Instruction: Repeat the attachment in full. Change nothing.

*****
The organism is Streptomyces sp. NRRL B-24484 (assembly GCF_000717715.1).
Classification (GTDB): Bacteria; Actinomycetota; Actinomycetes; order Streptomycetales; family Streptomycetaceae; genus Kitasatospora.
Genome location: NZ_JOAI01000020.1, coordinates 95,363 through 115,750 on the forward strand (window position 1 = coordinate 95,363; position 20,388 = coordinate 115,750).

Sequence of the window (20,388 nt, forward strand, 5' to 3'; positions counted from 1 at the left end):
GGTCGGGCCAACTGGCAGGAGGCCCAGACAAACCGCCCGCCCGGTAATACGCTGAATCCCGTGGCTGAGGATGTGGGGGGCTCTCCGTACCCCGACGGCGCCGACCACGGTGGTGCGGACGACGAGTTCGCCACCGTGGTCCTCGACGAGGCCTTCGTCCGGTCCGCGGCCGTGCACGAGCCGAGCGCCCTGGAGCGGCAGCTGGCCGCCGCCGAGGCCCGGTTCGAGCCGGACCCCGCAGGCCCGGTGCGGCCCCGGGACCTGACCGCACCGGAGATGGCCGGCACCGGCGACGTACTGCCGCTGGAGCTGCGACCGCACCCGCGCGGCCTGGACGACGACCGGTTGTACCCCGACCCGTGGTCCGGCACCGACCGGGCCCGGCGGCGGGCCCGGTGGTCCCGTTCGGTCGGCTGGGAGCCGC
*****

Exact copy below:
The organism is Streptomyces sp. NRRL B-24484 (assembly GCF_000717715.1).
Classification (GTDB): Bacteria; Actinomycetota; Actinomycetes; order Streptomycetales; family Streptomycetaceae; genus Kitasatospora.
Genome location: NZ_JOAI01000020.1, coordinates 95,363 through 115,750 on the forward strand (window position 1 = coordinate 95,363; position 20,388 = coordinate 115,750).

Sequence of the window (20,388 nt, forward strand, 5' to 3'; positions counted from 1 at the left end):
GGTCGGGCCAACTGGCAGGAGGCCCAGACAAACCGCCCGCCCGGTAATACGCTGAATCCCGTGGCTGAGGATGTGGGGGGCTCTCCGTACCCCGACGGCGCCGACCACGGTGGTGCGGACGACGAGTTCGCCACCGTGGTCCTCGACGAGGCCTTCGTCCGGTCCGCGGCCGTGCACGAGCCGAGCGCCCTGGAGCGGCAGCTGGCCGCCGCCGAGGCCCGGTTCGAGCCGGACCCCGCAGGCCCGGTGCGGCCCCGGGACCTGACCGCACCGGAGATGGCCGGCACCGGCGACGTACTGCCGCTGGAGCTGCGACCGCACCCGCGCGGCCTGGACGACGACCGGTTGTACCCCGACCCGTGGTCCGGCACCGACCGGGCCCGGCGGCGGGCCCGGTGGTCCCGTTCGGTCGGCTGGGAGCCGC